Featuring works by four noted contemporary artists, a new exhibition, “Places: Contemporary Intaglio Prints,” will be on display in The Solarium Gallery of the Davis Gallery at Houghton House through April 6.
The exhibit showcases intaglio works by Ron Netsky, Gillian Pederson-Krag, Jason Scuilla and Evan Summer. Intaglio is one of the four major methods of printmaking and is different from the other three methods – relief, stenciling and lithography – because the ink is printed only from recessed areas of the plate. Intaglio printing is the most versatile of the printmaking methods and can produce a wide range of effects. The method is used to make items such as money and embossed cards.
For the show, Netsky, Pederson-Krag, Scuilla and Summer are presenting their intaglio works centered on the theme of places.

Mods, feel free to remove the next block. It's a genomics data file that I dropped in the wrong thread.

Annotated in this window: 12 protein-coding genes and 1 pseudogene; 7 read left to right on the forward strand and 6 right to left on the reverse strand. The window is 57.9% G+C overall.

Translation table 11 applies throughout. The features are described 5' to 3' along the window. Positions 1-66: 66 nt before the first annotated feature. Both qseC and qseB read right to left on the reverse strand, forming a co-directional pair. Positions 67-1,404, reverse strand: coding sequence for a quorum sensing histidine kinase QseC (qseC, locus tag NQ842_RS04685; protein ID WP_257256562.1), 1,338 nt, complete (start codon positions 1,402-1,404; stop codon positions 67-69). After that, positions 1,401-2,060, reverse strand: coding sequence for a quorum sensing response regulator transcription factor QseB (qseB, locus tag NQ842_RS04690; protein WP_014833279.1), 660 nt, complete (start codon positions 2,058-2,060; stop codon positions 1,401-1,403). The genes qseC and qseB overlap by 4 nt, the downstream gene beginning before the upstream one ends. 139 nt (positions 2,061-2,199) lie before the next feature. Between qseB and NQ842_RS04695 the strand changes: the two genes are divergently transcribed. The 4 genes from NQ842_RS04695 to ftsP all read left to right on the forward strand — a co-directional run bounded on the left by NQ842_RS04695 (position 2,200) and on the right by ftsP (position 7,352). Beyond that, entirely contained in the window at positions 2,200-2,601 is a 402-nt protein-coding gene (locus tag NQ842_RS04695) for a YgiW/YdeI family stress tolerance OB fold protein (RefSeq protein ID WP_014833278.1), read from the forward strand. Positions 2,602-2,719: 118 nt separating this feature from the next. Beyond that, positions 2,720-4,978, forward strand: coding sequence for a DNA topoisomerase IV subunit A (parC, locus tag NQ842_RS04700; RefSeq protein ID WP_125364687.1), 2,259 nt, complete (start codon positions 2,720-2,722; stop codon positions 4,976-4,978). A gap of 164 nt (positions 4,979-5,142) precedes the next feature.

Netsky is professor of art at Nazareth College in Rochester, N.Y. His work focuses on the interplay between organization and chaos found in nature. His prints are included at the National Gallery of Art in Washington, D.C., The Samuel Dorsky Museum of Art at SUNY New Paltz and other museums.
Pederson-Krag is a painter and printmaker based in Santa Cruz, Calif. She has taught at HWS and Cornell University, and her works are included at the Everson Museum in Syracuse, N.Y.; the Herbert F. Johnson Museum of Art, Cornell University, and the Library of Congress Print Collection, among others.
Scuilla is an artist and printmaker raised in Sarasota, Fla. His drawings and prints have been exhibited in solo and group exhibitions throughout the U.S. and Europe. He serves as associate professor of art and area head of printmaking at Kansas State University.
Summer has been making prints for more than 35 years. Based in Kutztown, Pa., he specializes in etching, sometimes combining it with engraving and drypoint. He does his preparatory drawings, plate work and printing without print shop collaborators.
“Places: Contemporary Intaglio Prints” will be closed during HWS spring break, Saturday, March 12 through Sunday, March 20.
The art featured above is the work of Jason Scuilla.